Developmental Psychology. General overview of Theories of Developmental Psychology . Domains of Development. 1. Physical development -changes in body size, proportions, appearance, brain development, perceptual and motor capacities, & physical health.
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General overview of Theories of Developmental Psychology
Are children passive recipients of environmental stimuli or active explorers in their surroundings?
Children are active in shaping, controlling, and directing the course of their own development.
Transitions - biological (crawling, walking), psychological (the development of emotions- smiling, temper tantrums, etc.) & social (peer relationships.)
Risks-- divorce, death of loved one, accidents, disease, poverty, etc.
Children differ with regard to how they cope with these risks. Some are severely impaired, others are quite resilient.
1. Id- present from birth this structure is unconscious and seeks to gratify our most basic urges: hunger, thirst, elimination of waste, and sex.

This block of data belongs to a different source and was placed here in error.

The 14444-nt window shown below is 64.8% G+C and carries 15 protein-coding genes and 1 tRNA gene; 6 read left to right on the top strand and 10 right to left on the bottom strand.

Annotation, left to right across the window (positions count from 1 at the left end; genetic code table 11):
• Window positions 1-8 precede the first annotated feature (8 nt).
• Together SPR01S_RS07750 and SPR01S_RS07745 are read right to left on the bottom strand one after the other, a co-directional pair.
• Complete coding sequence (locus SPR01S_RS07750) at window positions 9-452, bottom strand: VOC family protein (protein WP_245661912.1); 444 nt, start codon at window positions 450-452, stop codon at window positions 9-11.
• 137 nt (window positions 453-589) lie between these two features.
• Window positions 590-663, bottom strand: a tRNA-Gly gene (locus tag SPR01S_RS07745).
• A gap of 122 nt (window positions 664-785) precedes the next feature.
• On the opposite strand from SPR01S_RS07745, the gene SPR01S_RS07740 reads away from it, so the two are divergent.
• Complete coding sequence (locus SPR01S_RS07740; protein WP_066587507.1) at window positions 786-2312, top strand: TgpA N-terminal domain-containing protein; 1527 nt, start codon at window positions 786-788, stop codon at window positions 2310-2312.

(“I want” of our personality).
2. Ego- is primarily conscious, and tries to satisfy the demands of the id, without compromising the norms of society. The ego works according to the reality principle.
3. Super-ego: the last structure to develop, it is our moral center, it tells us what is right and wrong.
Human development is influenced by environmental factors.
Behaviorism - focuses on observable behaviors, rather than on consciousness.
(pair bell with meat)
Modeling (Albert Bandura)
We learn the consequences of given actions by observing what happens to others.
Observing whether others are reinforced or punished for given behaviors may influence the probability that we will produce such behaviors.
(E.g., when young children are given tasks scaled down in difficulty, their understanding appears closer to that of older children and the adult)
Suggests there is a problem with the assumption that discovery learning rather than adult teaching is the best way to foster development.